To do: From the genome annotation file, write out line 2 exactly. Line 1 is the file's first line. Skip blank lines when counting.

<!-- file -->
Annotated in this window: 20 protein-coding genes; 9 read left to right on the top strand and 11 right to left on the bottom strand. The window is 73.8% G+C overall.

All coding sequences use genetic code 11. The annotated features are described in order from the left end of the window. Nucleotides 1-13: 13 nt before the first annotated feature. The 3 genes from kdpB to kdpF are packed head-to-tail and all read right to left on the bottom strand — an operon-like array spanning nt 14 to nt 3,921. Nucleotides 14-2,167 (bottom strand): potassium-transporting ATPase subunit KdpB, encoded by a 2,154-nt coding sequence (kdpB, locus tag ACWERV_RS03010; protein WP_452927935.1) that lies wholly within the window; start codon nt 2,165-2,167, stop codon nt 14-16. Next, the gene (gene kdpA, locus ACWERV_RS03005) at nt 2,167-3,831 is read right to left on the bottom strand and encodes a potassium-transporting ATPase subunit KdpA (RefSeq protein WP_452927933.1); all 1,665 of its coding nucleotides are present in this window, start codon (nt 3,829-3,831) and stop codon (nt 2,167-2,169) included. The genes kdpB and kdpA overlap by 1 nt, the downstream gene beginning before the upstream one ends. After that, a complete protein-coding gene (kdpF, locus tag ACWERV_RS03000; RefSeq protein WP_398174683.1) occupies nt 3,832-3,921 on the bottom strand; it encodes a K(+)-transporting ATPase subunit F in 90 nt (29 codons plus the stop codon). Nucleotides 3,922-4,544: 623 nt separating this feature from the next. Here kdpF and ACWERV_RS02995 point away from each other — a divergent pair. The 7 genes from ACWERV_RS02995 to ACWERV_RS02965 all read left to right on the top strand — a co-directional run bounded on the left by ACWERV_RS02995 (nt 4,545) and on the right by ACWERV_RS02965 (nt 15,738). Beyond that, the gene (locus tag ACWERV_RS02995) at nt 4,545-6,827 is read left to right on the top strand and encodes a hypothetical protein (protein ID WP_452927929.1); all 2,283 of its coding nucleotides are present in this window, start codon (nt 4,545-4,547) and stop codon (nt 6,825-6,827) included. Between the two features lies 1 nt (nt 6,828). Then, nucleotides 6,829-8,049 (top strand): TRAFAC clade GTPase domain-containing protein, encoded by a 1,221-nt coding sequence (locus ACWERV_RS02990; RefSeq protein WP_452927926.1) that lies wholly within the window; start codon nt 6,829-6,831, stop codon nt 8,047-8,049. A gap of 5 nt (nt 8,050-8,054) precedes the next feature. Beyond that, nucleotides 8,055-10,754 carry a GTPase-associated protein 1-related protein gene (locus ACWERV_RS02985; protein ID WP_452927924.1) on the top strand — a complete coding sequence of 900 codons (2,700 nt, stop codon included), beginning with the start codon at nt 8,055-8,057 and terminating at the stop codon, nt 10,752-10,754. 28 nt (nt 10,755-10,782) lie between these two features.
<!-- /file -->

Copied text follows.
All coding sequences use genetic code 11. The annotated features are described in order from the left end of the window. Nucleotides 1-13: 13 nt before the first annotated feature. The 3 genes from kdpB to kdpF are packed head-to-tail and all read right to left on the bottom strand — an operon-like array spanning nt 14 to nt 3,921. Nucleotides 14-2,167 (bottom strand): potassium-transporting ATPase subunit KdpB, encoded by a 2,154-nt coding sequence (kdpB, locus tag ACWERV_RS03010; protein WP_452927935.1) that lies wholly within the window; start codon nt 2,165-2,167, stop codon nt 14-16. Next, the gene (gene kdpA, locus ACWERV_RS03005) at nt 2,167-3,831 is read right to left on the bottom strand and encodes a potassium-transporting ATPase subunit KdpA (RefSeq protein WP_452927933.1); all 1,665 of its coding nucleotides are present in this window, start codon (nt 3,829-3,831) and stop codon (nt 2,167-2,169) included. The genes kdpB and kdpA overlap by 1 nt, the downstream gene beginning before the upstream one ends. After that, a complete protein-coding gene (kdpF, locus tag ACWERV_RS03000; RefSeq protein WP_398174683.1) occupies nt 3,832-3,921 on the bottom strand; it encodes a K(+)-transporting ATPase subunit F in 90 nt (29 codons plus the stop codon). Nucleotides 3,922-4,544: 623 nt separating this feature from the next. Here kdpF and ACWERV_RS02995 point away from each other — a divergent pair. The 7 genes from ACWERV_RS02995 to ACWERV_RS02965 all read left to right on the top strand — a co-directional run bounded on the left by ACWERV_RS02995 (nt 4,545) and on the right by ACWERV_RS02965 (nt 15,738). Beyond that, the gene (locus tag ACWERV_RS02995) at nt 4,545-6,827 is read left to right on the top strand and encodes a hypothetical protein (protein ID WP_452927929.1); all 2,283 of its coding nucleotides are present in this window, start codon (nt 4,545-4,547) and stop codon (nt 6,825-6,827) included. Between the two features lies 1 nt (nt 6,828). Then, nucleotides 6,829-8,049 (top strand): TRAFAC clade GTPase domain-containing protein, encoded by a 1,221-nt coding sequence (locus ACWERV_RS02990; RefSeq protein WP_452927926.1) that lies wholly within the window; start codon nt 6,829-6,831, stop codon nt 8,047-8,049. A gap of 5 nt (nt 8,050-8,054) precedes the next feature. Beyond that, nucleotides 8,055-10,754 carry a GTPase-associated protein 1-related protein gene (locus ACWERV_RS02985; protein ID WP_452927924.1) on the top strand — a complete coding sequence of 900 codons (2,700 nt, stop codon included), beginning with the start codon at nt 8,055-8,057 and terminating at the stop codon, nt 10,752-10,754. 28 nt (nt 10,755-10,782) lie between these two features.